The following reviews will appear in the July/August 2012 issue of the Bulletin for the Center of Children’s Books. Cheng, Andrea The Year of the Book. illus. by Abigail Halpin. Houghton,2012 146p ISBN 978-0-547-68463-5 $15.99 R Gr. 3-5 The other fourth-graders make a big deal out of Anna’s Chinese heritage, but she doesn’t even speak or understand much Chinese; in fact, she’s sometimes embarrassed by her Chinese-born mother’s cultural missteps. Additionally, she’s hurt by what she sees as her former friend Laura’s abandonment, since Laura has started hanging out with the more socially dominant Allison. Her solution to these worries is to lose herself in a book, and, increasingly, her books become her protection whenever she feels vulnerable. However, Laura eventually realizes that friendship with queen bee Allison is a complicated undertaking, and as she and Anna rekindle their friendship, Anna becomes more willing to set aside her books in order to interact with people. This is a remarkably pithy and nuanced portrait of a fourth-grader and her world, and the streamlined simplicity of Cheng’s writing and the brief page count make it accessible. Anna’s embarrassment about her mother, couched in disdain, is spot on, for example, as is her mother’s resultant frustration with her prickly daughter. The friendship drama is also well played, and many girls will recognize their own relationship struggles in these pages. This would make an excellent choice for a mother-daughter book group, and classrooms and libraries may want to stock multiple copies as well. Halpin’s monochromatic illustrations portray the characters with a warm, wide-eyed amiability tempered by crisp lines and a slight angularity that keep the scenes interesting as well as attractive. JH - Jul 2012
...The best of the three books, “The Year of the Book” by Andrea Cheng, tells the story of Anna Wang, a Chinese-American fourth grader who would much rather read than deal with a circle of mean girls — especially now that her former best friend, Laura, has joined them. This would be fodder for a very familiar coming-of-age yarn were it not for the author’s gift for subtlety and texture.
Entanglements at school are rarely as simple as they seem, and Cheng shows the reader that while Anna is indeed an outsider, she’s also a bit of a mean girl herself. When it becomes clear that Laura’s home life is less than happy — there are hints that her father may be abusive, even violent — Anna turns her back on Laura on more than one occasion.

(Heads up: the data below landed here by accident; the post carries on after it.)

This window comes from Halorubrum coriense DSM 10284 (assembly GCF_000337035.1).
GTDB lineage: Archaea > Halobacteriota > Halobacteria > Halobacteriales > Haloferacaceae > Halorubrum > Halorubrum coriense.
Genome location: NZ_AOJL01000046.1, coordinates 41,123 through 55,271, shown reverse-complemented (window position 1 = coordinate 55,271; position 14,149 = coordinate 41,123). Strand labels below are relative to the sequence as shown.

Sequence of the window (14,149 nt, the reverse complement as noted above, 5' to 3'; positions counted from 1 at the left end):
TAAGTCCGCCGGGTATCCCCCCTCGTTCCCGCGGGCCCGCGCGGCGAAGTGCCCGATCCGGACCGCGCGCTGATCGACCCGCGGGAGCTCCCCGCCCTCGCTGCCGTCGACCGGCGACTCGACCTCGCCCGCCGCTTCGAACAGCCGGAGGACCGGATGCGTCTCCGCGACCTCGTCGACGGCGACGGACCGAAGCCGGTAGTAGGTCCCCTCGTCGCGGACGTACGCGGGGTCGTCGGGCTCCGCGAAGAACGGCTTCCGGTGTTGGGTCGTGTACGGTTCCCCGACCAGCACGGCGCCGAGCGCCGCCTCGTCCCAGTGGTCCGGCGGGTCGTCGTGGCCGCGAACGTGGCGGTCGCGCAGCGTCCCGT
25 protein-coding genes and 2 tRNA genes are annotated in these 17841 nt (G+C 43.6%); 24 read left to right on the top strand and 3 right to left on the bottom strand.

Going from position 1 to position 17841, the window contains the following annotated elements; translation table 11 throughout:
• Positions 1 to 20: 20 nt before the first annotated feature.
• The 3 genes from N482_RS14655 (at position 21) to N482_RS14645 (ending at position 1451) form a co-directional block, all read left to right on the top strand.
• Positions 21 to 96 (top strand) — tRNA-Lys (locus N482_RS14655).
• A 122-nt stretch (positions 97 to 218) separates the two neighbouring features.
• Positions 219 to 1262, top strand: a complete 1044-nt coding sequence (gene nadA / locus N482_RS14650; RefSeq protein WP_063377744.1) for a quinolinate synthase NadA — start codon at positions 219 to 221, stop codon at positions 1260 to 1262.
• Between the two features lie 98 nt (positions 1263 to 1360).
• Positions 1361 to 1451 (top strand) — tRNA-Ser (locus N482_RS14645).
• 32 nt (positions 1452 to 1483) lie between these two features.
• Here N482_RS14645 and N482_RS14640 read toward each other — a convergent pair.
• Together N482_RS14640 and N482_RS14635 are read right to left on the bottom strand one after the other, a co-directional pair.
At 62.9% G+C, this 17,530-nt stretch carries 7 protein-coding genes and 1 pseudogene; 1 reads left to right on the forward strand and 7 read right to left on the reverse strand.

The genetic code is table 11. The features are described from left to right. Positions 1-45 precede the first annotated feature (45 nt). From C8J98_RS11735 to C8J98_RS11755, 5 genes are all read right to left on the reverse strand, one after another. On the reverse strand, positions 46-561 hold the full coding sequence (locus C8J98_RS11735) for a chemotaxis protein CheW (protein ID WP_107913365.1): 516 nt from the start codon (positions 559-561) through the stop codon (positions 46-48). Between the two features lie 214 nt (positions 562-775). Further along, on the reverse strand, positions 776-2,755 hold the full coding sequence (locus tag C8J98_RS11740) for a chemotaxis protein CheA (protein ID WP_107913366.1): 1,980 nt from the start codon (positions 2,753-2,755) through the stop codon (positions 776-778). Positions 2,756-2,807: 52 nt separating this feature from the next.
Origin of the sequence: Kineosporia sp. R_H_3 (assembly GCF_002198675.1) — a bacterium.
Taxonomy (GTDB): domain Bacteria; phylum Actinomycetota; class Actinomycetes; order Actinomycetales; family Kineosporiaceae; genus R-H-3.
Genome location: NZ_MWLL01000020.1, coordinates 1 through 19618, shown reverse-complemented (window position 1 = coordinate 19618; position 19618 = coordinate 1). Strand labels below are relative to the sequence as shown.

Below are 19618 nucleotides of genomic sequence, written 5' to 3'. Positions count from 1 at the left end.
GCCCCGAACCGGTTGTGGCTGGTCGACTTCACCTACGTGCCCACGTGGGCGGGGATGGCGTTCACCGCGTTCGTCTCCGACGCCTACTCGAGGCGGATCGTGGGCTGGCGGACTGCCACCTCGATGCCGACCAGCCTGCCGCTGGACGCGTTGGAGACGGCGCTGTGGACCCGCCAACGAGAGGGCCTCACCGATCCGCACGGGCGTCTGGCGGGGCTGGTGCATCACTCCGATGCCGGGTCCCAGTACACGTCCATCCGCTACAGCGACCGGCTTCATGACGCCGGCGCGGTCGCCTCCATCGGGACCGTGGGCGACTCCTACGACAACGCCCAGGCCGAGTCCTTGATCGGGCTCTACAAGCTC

Against this backdrop of social drama, literature becomes a prism for processing Anna’s experience, and Cheng beautifully weaves in the books Anna reads during what she calls her Year of the Book. (The books themselves would make a fabulous reading list for book lovers of any age: “My Side of the Mountain,” by Jean Craighead George; “Hush,” by Jacqueline Woodson; “The Prince and the Pauper,” by Mark Twain.)
And while Anna draws lessons from reading, she also hides in her books to avoid the messy work of friendship. Ultimately, it is Anna’s mother who teaches her what it means to be the sort of person you read about in novels. Mrs. Wang may struggle with the language, but she has no trouble translating the gift of nurturing friendship and building community.
“The Year of the Book” is strong enough to stand without pictures, but beautiful, delicate spot illustrations by Abigail Halpin help make it a feast meant to be devoured in one sitting. Halpin not only illustrates the covers of the books Anna reads, but also creates wonderful diagram drawings of the projects that consume Anna, from making a drawstring lunch bag out of old silk scraps to cooking won tons for a big family meal. “The Year of the Book” was a pleasure to read and more. This is a novel to treasure and to share with every middle-grade reader you know.
Read the rest: nytimes.com